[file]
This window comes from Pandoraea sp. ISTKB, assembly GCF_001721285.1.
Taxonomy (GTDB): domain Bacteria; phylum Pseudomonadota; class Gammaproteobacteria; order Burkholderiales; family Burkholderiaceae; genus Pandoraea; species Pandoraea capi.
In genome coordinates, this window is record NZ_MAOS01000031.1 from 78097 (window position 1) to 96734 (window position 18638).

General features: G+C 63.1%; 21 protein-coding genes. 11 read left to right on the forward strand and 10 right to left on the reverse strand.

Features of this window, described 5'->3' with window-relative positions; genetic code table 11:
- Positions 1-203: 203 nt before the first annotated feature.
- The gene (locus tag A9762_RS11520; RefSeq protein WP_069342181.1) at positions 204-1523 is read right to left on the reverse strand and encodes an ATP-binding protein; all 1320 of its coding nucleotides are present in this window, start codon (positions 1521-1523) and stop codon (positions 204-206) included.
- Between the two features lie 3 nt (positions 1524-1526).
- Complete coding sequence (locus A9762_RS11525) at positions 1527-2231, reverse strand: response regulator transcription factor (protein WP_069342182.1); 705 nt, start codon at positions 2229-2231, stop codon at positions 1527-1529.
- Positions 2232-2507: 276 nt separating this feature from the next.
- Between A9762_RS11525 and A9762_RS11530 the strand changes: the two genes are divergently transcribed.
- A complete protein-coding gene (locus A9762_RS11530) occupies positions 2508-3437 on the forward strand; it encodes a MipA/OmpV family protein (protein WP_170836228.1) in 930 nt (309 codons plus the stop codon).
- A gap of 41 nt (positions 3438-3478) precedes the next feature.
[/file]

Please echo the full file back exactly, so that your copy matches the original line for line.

This window comes from Pandoraea sp. ISTKB, assembly GCF_001721285.1.
Taxonomy (GTDB): domain Bacteria; phylum Pseudomonadota; class Gammaproteobacteria; order Burkholderiales; family Burkholderiaceae; genus Pandoraea; species Pandoraea capi.
In genome coordinates, this window is record NZ_MAOS01000031.1 from 78097 (window position 1) to 96734 (window position 18638).

General features: G+C 63.1%; 21 protein-coding genes. 11 read left to right on the forward strand and 10 right to left on the reverse strand.

Features of this window, described 5'->3' with window-relative positions; genetic code table 11:
- Positions 1-203: 203 nt before the first annotated feature.
- The gene (locus tag A9762_RS11520; RefSeq protein WP_069342181.1) at positions 204-1523 is read right to left on the reverse strand and encodes an ATP-binding protein; all 1320 of its coding nucleotides are present in this window, start codon (positions 1521-1523) and stop codon (positions 204-206) included.
- Between the two features lie 3 nt (positions 1524-1526).
- Complete coding sequence (locus A9762_RS11525) at positions 1527-2231, reverse strand: response regulator transcription factor (protein WP_069342182.1); 705 nt, start codon at positions 2229-2231, stop codon at positions 1527-1529.
- Positions 2232-2507: 276 nt separating this feature from the next.
- Between A9762_RS11525 and A9762_RS11530 the strand changes: the two genes are divergently transcribed.
- A complete protein-coding gene (locus A9762_RS11530) occupies positions 2508-3437 on the forward strand; it encodes a MipA/OmpV family protein (protein WP_170836228.1) in 930 nt (309 codons plus the stop codon).
- A gap of 41 nt (positions 3438-3478) precedes the next feature.